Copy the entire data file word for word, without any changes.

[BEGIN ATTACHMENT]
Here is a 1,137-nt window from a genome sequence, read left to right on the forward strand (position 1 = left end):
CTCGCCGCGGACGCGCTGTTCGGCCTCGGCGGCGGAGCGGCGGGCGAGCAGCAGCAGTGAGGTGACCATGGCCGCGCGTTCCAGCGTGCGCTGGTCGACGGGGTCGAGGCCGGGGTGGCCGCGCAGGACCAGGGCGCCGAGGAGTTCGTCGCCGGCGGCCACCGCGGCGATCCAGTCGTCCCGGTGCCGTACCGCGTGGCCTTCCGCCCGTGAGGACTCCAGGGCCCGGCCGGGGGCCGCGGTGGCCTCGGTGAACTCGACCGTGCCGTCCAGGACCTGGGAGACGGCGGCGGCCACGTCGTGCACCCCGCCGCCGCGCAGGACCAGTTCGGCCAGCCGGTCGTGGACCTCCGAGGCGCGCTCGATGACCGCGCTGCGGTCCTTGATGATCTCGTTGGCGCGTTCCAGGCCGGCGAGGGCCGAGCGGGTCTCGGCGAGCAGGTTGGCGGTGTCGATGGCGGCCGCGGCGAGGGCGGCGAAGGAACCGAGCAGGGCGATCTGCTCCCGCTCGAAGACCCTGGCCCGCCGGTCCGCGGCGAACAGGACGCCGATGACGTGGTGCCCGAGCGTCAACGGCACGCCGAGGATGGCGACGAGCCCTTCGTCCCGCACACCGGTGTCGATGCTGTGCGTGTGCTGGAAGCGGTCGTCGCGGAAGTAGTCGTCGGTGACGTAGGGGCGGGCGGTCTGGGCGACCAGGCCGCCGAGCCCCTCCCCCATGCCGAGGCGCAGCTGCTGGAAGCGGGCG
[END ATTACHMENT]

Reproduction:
Here is a 1,137-nt window from a genome sequence, read left to right on the forward strand (position 1 = left end):
CTCGCCGCGGACGCGCTGTTCGGCCTCGGCGGCGGAGCGGCGGGCGAGCAGCAGCAGTGAGGTGACCATGGCCGCGCGTTCCAGCGTGCGCTGGTCGACGGGGTCGAGGCCGGGGTGGCCGCGCAGGACCAGGGCGCCGAGGAGTTCGTCGCCGGCGGCCACCGCGGCGATCCAGTCGTCCCGGTGCCGTACCGCGTGGCCTTCCGCCCGTGAGGACTCCAGGGCCCGGCCGGGGGCCGCGGTGGCCTCGGTGAACTCGACCGTGCCGTCCAGGACCTGGGAGACGGCGGCGGCCACGTCGTGCACCCCGCCGCCGCGCAGGACCAGTTCGGCCAGCCGGTCGTGGACCTCCGAGGCGCGCTCGATGACCGCGCTGCGGTCCTTGATGATCTCGTTGGCGCGTTCCAGGCCGGCGAGGGCCGAGCGGGTCTCGGCGAGCAGGTTGGCGGTGTCGATGGCGGCCGCGGCGAGGGCGGCGAAGGAACCGAGCAGGGCGATCTGCTCCCGCTCGAAGACCCTGGCCCGCCGGTCCGCGGCGAACAGGACGCCGATGACGTGGTGCCCGAGCGTCAACGGCACGCCGAGGATGGCGACGAGCCCTTCGTCCCGCACACCGGTGTCGATGCTGTGCGTGTGCTGGAAGCGGTCGTCGCGGAAGTAGTCGTCGGTGACGTAGGGGCGGGCGGTCTGGGCGACCAGGCCGCCGAGCCCCTCCCCCATGCCGAGGCGCAGCTGCTGGAAGCGGGCG